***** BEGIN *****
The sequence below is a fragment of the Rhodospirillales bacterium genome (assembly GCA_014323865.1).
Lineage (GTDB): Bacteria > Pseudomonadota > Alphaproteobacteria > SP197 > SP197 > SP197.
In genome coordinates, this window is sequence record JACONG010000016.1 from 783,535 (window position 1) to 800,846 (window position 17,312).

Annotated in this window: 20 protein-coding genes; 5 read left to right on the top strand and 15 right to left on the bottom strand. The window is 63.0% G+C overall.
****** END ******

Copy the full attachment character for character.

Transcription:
The sequence below is a fragment of the Rhodospirillales bacterium genome (assembly GCA_014323865.1).
Lineage (GTDB): Bacteria > Pseudomonadota > Alphaproteobacteria > SP197 > SP197 > SP197.
In genome coordinates, this window is sequence record JACONG010000016.1 from 783,535 (window position 1) to 800,846 (window position 17,312).

Annotated in this window: 20 protein-coding genes; 5 read left to right on the top strand and 15 right to left on the bottom strand. The window is 63.0% G+C overall.